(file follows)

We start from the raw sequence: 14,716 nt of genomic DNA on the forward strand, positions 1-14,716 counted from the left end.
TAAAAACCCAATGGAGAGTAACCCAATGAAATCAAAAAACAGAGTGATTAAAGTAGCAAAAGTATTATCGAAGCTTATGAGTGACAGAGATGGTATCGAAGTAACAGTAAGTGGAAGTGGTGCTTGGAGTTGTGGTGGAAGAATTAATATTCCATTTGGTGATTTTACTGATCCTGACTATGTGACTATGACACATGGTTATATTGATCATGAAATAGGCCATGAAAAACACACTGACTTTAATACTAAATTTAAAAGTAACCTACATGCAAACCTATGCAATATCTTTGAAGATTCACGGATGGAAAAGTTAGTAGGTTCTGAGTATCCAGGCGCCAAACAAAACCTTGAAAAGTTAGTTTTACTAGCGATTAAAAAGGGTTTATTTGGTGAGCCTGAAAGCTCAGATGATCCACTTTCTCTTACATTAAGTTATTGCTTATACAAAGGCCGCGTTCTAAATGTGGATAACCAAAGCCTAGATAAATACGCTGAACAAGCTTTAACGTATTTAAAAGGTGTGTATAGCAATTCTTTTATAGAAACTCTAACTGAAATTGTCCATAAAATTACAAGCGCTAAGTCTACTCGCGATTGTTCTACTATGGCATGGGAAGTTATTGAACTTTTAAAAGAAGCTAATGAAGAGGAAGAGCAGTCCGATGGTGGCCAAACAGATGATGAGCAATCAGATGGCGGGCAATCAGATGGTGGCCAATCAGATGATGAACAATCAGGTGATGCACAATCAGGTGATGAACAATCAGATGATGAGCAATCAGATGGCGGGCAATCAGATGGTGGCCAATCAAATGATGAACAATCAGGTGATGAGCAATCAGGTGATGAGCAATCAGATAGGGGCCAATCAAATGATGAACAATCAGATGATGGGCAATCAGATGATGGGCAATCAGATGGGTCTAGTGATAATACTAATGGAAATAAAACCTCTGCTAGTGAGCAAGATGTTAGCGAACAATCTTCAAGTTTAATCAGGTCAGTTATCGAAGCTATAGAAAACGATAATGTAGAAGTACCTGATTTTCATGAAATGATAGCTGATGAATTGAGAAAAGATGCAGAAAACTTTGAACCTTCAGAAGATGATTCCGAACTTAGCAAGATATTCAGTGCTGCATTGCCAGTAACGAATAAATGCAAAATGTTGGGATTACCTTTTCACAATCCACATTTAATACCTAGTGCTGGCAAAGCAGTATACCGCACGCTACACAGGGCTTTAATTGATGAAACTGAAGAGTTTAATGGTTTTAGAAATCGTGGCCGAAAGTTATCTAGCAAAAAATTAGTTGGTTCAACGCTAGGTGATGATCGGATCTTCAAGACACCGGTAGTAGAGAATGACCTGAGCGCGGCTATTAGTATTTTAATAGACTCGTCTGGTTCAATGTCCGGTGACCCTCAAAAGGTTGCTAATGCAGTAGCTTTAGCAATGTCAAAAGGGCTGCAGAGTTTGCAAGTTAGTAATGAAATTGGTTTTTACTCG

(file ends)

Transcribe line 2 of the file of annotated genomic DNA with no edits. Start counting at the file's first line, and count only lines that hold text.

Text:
TAAAAACCCAATGGAGAGTAACCCAATGAAATCAAAAAACAGAGTGATTAAAGTAGCAAAAGTATTATCGAAGCTTATGAGTGACAGAGATGGTATCGAAGTAACAGTAAGTGGAAGTGGTGCTTGGAGTTGTGGTGGAAGAATTAATATTCCATTTGGTGATTTTACTGATCCTGACTATGTGACTATGACACATGGTTATATTGATCATGAAATAGGCCATGAAAAACACACTGACTTTAATACTAAATTTAAAAGTAACCTACATGCAAACCTATGCAATATCTTTGAAGATTCACGGATGGAAAAGTTAGTAGGTTCTGAGTATCCAGGCGCCAAACAAAACCTTGAAAAGTTAGTTTTACTAGCGATTAAAAAGGGTTTATTTGGTGAGCCTGAAAGCTCAGATGATCCACTTTCTCTTACATTAAGTTATTGCTTATACAAAGGCCGCGTTCTAAATGTGGATAACCAAAGCCTAGATAAATACGCTGAACAAGCTTTAACGTATTTAAAAGGTGTGTATAGCAATTCTTTTATAGAAACTCTAACTGAAATTGTCCATAAAATTACAAGCGCTAAGTCTACTCGCGATTGTTCTACTATGGCATGGGAAGTTATTGAACTTTTAAAAGAAGCTAATGAAGAGGAAGAGCAGTCCGATGGTGGCCAAACAGATGATGAGCAATCAGATGGCGGGCAATCAGATGGTGGCCAATCAGATGATGAACAATCAGGTGATGCACAATCAGGTGATGAACAATCAGATGATGAGCAATCAGATGGCGGGCAATCAGATGGTGGCCAATCAAATGATGAACAATCAGGTGATGAGCAATCAGGTGATGAGCAATCAGATAGGGGCCAATCAAATGATGAACAATCAGATGATGGGCAATCAGATGATGGGCAATCAGATGGGTCTAGTGATAATACTAATGGAAATAAAACCTCTGCTAGTGAGCAAGATGTTAGCGAACAATCTTCAAGTTTAATCAGGTCAGTTATCGAAGCTATAGAAAACGATAATGTAGAAGTACCTGATTTTCATGAAATGATAGCTGATGAATTGAGAAAAGATGCAGAAAACTTTGAACCTTCAGAAGATGATTCCGAACTTAGCAAGATATTCAGTGCTGCATTGCCAGTAACGAATAAATGCAAAATGTTGGGATTACCTTTTCACAATCCACATTTAATACCTAGTGCTGGCAAAGCAGTATACCGCACGCTACACAGGGCTTTAATTGATGAAACTGAAGAGTTTAATGGTTTTAGAAATCGTGGCCGAAAGTTATCTAGCAAAAAATTAGTTGGTTCAACGCTAGGTGATGATCGGATCTTCAAGACACCGGTAGTAGAGAATGACCTGAGCGCGGCTATTAGTATTTTAATAGACTCGTCTGGTTCAATGTCCGGTGACCCTCAAAAGGTTGCTAATGCAGTAGCTTTAGCAATGTCAAAAGGGCTGCAGAGTTTGCAAGTTAGTAATGAAATTGGTTTTTACTCG